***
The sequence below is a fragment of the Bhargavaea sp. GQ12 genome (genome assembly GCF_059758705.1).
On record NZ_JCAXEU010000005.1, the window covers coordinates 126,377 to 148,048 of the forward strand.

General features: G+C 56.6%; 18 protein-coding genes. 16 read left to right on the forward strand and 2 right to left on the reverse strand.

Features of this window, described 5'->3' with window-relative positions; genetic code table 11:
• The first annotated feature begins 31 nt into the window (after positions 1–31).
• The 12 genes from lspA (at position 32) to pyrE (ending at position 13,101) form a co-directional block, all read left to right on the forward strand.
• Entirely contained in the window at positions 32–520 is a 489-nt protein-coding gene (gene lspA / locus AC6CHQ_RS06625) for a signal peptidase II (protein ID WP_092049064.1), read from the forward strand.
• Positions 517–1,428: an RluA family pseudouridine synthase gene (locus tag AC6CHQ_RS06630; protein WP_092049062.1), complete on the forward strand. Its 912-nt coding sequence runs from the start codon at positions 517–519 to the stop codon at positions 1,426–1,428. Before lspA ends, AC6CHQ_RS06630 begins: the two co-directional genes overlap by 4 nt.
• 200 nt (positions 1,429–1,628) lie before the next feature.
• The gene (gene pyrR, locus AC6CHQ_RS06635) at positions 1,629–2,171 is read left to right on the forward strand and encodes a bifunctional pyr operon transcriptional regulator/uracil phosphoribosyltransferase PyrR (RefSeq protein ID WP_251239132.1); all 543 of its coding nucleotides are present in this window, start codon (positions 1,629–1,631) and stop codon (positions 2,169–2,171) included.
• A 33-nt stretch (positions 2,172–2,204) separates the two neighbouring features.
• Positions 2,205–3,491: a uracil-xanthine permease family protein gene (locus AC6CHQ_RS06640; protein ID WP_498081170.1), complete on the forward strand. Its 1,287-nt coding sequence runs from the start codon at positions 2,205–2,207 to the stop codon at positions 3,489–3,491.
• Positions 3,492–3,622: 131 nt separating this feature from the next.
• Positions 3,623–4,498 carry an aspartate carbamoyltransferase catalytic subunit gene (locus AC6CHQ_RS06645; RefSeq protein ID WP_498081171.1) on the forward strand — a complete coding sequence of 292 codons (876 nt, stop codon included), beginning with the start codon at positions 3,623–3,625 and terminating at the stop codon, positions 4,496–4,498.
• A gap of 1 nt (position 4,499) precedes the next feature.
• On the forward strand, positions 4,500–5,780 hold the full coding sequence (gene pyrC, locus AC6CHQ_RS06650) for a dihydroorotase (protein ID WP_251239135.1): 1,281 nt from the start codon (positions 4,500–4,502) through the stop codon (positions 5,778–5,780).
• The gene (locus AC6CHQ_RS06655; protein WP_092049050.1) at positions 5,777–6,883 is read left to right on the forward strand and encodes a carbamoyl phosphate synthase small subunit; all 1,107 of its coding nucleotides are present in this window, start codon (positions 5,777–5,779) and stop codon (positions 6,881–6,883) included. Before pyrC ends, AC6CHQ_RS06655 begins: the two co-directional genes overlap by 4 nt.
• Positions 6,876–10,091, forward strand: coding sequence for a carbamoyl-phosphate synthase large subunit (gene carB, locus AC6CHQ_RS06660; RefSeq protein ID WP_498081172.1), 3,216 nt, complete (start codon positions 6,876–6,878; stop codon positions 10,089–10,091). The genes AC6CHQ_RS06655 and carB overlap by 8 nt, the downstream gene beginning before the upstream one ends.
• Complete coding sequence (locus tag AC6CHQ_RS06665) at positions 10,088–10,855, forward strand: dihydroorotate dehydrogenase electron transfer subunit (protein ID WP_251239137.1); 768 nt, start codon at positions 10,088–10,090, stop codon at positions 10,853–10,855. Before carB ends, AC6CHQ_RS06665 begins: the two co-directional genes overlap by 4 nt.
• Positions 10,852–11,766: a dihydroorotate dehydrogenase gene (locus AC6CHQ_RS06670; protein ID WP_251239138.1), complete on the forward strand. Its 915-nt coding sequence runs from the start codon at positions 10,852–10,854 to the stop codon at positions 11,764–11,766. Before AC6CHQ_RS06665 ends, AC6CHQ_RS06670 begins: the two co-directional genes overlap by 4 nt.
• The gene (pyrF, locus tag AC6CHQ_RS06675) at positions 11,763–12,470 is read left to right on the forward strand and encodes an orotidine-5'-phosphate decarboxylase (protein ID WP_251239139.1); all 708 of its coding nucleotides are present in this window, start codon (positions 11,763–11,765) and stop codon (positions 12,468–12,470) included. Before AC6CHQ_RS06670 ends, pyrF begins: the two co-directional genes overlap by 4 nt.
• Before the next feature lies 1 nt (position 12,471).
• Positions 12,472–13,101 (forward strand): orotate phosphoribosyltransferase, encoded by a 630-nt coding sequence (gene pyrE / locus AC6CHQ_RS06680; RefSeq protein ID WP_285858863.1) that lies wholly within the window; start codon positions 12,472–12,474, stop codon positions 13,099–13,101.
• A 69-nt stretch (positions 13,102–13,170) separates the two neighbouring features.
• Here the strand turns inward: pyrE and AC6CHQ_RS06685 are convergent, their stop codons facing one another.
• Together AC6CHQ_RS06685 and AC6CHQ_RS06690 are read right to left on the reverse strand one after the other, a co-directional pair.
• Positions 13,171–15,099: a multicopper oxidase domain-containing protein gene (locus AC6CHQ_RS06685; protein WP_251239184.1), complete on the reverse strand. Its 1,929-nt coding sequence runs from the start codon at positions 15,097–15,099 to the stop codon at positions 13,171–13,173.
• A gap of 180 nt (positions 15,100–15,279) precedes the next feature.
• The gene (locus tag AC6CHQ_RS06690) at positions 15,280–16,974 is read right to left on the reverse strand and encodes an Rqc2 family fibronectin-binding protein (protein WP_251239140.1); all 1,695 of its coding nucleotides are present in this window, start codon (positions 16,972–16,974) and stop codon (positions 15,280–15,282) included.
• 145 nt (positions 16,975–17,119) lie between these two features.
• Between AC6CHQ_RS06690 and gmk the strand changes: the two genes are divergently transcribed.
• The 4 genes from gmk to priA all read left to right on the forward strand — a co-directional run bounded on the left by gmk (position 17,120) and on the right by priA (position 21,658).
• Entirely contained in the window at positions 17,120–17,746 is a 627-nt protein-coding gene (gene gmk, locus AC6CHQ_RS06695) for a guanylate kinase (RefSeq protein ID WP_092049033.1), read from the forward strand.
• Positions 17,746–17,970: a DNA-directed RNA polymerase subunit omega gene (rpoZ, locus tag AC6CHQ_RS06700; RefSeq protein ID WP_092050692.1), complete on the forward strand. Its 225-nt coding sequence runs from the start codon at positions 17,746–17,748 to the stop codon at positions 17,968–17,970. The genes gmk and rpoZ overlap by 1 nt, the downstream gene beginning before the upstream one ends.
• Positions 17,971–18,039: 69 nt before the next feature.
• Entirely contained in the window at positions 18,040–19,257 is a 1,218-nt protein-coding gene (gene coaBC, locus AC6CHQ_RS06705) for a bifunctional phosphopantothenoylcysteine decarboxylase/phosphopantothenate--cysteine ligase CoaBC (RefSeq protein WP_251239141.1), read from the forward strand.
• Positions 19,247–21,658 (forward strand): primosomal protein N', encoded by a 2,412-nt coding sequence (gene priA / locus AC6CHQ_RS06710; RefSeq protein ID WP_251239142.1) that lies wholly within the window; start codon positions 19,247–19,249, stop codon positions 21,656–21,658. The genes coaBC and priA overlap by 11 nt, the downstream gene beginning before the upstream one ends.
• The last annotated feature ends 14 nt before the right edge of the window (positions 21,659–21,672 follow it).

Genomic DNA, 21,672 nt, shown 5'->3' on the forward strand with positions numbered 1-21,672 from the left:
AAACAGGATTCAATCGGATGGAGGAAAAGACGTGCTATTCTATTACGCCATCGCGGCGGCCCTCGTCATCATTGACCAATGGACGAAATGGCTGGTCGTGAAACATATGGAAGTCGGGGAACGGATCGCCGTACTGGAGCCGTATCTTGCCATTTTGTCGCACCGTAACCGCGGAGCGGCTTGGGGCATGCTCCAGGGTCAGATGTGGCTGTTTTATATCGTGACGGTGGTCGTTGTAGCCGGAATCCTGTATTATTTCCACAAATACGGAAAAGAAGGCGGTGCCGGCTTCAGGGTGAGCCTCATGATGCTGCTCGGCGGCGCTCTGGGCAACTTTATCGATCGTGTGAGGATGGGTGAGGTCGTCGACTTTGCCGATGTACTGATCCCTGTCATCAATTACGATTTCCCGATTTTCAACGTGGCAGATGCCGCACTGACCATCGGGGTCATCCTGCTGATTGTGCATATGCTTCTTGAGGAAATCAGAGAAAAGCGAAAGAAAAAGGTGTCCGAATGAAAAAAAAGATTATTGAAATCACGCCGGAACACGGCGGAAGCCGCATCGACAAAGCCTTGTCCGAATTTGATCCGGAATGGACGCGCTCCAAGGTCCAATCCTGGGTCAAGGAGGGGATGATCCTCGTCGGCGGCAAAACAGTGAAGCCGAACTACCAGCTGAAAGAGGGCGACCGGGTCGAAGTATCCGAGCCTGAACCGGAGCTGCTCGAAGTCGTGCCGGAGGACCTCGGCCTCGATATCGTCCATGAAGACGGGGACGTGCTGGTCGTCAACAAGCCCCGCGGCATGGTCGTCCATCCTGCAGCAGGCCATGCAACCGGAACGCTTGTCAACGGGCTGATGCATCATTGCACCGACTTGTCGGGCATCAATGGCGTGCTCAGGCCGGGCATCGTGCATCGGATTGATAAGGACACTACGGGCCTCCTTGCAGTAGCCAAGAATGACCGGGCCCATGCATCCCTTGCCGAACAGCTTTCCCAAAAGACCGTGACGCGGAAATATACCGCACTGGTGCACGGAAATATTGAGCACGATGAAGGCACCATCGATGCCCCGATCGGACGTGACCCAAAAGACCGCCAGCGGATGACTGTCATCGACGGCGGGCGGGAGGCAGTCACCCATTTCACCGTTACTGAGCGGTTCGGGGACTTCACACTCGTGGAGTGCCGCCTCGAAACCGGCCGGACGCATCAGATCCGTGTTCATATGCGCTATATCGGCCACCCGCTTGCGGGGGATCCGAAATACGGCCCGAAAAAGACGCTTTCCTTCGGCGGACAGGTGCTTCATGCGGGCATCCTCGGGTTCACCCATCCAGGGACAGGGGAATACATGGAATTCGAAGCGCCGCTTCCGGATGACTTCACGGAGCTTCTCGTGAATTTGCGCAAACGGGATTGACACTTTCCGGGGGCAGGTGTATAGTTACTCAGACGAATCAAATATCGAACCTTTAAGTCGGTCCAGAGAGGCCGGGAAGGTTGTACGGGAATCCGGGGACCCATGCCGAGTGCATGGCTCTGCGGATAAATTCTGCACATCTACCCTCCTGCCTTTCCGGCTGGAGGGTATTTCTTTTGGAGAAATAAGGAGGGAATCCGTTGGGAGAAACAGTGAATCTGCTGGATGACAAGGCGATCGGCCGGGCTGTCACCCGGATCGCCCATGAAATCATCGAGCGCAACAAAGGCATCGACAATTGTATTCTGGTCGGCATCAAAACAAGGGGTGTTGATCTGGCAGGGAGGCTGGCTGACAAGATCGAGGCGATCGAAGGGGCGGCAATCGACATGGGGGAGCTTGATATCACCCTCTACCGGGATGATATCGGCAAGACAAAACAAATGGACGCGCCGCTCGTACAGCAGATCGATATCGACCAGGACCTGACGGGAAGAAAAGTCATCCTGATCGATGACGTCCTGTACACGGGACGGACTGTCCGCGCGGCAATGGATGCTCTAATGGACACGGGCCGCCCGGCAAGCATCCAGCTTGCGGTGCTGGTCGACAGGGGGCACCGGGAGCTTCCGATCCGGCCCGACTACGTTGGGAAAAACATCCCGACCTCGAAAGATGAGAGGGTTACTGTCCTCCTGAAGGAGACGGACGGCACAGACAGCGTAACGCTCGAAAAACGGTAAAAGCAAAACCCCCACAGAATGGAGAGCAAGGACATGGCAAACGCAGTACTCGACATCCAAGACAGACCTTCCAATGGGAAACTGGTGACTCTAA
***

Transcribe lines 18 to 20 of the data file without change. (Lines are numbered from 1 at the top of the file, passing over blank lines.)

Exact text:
• Positions 6,876–10,091, forward strand: coding sequence for a carbamoyl-phosphate synthase large subunit (gene carB, locus AC6CHQ_RS06660; RefSeq protein ID WP_498081172.1), 3,216 nt, complete (start codon positions 6,876–6,878; stop codon positions 10,089–10,091). The genes AC6CHQ_RS06655 and carB overlap by 8 nt, the downstream gene beginning before the upstream one ends.
• Complete coding sequence (locus tag AC6CHQ_RS06665) at positions 10,088–10,855, forward strand: dihydroorotate dehydrogenase electron transfer subunit (protein ID WP_251239137.1); 768 nt, start codon at positions 10,088–10,090, stop codon at positions 10,853–10,855. Before carB ends, AC6CHQ_RS06665 begins: the two co-directional genes overlap by 4 nt.
• Positions 10,852–11,766: a dihydroorotate dehydrogenase gene (locus AC6CHQ_RS06670; protein ID WP_251239138.1), complete on the forward strand. Its 915-nt coding sequence runs from the start codon at positions 10,852–10,854 to the stop codon at positions 11,764–11,766. Before AC6CHQ_RS06665 ends, AC6CHQ_RS06670 begins: the two co-directional genes overlap by 4 nt.